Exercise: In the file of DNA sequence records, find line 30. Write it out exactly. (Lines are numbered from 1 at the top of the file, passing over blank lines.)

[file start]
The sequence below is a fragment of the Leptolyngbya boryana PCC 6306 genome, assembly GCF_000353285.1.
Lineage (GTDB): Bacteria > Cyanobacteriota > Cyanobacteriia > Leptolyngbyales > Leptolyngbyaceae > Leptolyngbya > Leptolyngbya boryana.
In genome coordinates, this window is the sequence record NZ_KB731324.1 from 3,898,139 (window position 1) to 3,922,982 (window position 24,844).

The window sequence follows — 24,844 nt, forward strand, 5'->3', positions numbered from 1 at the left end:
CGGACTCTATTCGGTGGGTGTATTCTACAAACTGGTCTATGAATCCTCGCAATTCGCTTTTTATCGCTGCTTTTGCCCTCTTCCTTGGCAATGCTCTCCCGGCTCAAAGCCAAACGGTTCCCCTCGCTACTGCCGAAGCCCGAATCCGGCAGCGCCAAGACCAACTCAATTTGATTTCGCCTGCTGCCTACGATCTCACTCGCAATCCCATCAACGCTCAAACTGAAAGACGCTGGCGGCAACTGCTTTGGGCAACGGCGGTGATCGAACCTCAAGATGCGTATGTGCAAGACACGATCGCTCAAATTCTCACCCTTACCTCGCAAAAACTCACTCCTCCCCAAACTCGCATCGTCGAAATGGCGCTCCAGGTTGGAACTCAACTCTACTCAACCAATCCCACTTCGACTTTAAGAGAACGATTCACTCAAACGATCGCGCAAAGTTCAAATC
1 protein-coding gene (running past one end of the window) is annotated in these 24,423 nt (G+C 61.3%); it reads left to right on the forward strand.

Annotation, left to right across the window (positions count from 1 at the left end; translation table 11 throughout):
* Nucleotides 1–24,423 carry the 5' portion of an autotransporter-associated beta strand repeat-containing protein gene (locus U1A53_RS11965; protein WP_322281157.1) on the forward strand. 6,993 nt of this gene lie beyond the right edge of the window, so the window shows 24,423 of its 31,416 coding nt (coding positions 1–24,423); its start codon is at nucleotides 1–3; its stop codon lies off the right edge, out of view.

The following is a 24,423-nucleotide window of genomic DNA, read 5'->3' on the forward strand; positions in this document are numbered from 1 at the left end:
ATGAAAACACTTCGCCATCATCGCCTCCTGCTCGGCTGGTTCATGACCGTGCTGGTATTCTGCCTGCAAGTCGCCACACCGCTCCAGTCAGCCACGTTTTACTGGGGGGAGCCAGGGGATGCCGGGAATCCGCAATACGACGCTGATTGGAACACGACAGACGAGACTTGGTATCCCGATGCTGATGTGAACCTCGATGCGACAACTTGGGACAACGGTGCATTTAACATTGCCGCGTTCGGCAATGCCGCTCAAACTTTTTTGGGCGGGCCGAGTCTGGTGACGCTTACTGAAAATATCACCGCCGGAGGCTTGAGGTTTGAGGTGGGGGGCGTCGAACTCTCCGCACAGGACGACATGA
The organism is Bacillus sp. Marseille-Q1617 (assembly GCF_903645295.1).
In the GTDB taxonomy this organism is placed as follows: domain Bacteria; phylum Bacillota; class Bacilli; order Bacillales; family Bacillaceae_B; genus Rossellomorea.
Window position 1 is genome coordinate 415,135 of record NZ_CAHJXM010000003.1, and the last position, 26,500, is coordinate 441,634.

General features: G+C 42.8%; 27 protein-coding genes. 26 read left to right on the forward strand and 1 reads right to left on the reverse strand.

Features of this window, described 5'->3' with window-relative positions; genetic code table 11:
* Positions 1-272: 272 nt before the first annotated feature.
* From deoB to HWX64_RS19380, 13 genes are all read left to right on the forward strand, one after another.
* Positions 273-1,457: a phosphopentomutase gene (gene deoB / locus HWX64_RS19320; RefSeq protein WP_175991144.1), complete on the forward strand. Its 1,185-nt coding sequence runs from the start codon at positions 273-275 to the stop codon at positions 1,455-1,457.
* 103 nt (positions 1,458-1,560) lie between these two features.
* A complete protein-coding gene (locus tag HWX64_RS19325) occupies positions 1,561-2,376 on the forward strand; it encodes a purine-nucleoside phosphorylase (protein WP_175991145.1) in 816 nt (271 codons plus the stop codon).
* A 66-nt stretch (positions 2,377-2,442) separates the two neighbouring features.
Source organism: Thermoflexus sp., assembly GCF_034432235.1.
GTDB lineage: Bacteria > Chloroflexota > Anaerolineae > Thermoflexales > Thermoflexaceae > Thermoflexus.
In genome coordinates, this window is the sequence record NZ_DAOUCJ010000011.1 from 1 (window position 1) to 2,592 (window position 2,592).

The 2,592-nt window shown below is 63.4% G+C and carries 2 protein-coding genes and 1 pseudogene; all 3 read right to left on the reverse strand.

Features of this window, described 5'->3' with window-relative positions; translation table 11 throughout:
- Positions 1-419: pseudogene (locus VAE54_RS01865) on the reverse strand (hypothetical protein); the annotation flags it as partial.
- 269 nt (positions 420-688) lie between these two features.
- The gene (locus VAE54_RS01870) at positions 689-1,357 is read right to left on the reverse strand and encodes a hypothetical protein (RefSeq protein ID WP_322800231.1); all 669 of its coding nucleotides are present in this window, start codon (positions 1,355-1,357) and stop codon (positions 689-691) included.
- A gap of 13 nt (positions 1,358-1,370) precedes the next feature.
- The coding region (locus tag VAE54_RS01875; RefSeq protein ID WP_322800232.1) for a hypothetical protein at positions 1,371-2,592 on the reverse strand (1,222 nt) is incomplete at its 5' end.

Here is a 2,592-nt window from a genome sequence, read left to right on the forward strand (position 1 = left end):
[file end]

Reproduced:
- A gap of 13 nt (positions 1,358-1,370) precedes the next feature.